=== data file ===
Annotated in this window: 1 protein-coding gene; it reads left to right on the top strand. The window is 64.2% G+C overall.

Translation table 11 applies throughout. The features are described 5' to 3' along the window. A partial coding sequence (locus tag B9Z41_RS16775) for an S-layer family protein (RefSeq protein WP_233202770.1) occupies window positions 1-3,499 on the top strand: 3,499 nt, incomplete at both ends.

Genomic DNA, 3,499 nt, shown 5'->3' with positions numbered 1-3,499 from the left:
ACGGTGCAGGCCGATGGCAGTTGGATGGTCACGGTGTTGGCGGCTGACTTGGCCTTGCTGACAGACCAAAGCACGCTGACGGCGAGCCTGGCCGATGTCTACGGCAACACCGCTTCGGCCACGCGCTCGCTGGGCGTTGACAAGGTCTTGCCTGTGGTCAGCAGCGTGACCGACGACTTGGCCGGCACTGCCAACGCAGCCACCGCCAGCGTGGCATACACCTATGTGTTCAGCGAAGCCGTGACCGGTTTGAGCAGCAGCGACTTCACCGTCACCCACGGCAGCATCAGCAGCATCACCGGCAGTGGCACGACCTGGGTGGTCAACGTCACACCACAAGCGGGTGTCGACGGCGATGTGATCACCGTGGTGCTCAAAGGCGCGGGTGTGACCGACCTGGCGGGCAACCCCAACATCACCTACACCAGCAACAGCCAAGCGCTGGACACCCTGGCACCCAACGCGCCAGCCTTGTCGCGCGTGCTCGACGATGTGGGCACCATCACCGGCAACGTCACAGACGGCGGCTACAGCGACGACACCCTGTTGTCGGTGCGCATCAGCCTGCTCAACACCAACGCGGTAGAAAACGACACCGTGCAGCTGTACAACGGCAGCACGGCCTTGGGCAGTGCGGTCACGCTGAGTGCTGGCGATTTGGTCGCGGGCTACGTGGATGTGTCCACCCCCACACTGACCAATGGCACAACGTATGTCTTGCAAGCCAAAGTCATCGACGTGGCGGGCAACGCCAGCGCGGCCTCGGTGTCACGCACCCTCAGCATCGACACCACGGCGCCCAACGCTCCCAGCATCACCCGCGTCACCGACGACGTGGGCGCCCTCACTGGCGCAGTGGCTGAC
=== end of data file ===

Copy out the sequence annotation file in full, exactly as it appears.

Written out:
Annotated in this window: 1 protein-coding gene; it reads left to right on the top strand. The window is 64.2% G+C overall.

Translation table 11 applies throughout. The features are described 5' to 3' along the window. A partial coding sequence (locus tag B9Z41_RS16775) for an S-layer family protein (RefSeq protein WP_233202770.1) occupies window positions 1-3,499 on the top strand: 3,499 nt, incomplete at both ends.

Genomic DNA, 3,499 nt, shown 5'->3' with positions numbered 1-3,499 from the left:
ACGGTGCAGGCCGATGGCAGTTGGATGGTCACGGTGTTGGCGGCTGACTTGGCCTTGCTGACAGACCAAAGCACGCTGACGGCGAGCCTGGCCGATGTCTACGGCAACACCGCTTCGGCCACGCGCTCGCTGGGCGTTGACAAGGTCTTGCCTGTGGTCAGCAGCGTGACCGACGACTTGGCCGGCACTGCCAACGCAGCCACCGCCAGCGTGGCATACACCTATGTGTTCAGCGAAGCCGTGACCGGTTTGAGCAGCAGCGACTTCACCGTCACCCACGGCAGCATCAGCAGCATCACCGGCAGTGGCACGACCTGGGTGGTCAACGTCACACCACAAGCGGGTGTCGACGGCGATGTGATCACCGTGGTGCTCAAAGGCGCGGGTGTGACCGACCTGGCGGGCAACCCCAACATCACCTACACCAGCAACAGCCAAGCGCTGGACACCCTGGCACCCAACGCGCCAGCCTTGTCGCGCGTGCTCGACGATGTGGGCACCATCACCGGCAACGTCACAGACGGCGGCTACAGCGACGACACCCTGTTGTCGGTGCGCATCAGCCTGCTCAACACCAACGCGGTAGAAAACGACACCGTGCAGCTGTACAACGGCAGCACGGCCTTGGGCAGTGCGGTCACGCTGAGTGCTGGCGATTTGGTCGCGGGCTACGTGGATGTGTCCACCCCCACACTGACCAATGGCACAACGTATGTCTTGCAAGCCAAAGTCATCGACGTGGCGGGCAACGCCAGCGCGGCCTCGGTGTCACGCACCCTCAGCATCGACACCACGGCGCCCAACGCTCCCAGCATCACCCGCGTCACCGACGACGTGGGCGCCCTCACTGGCGCAGTGGCTGAC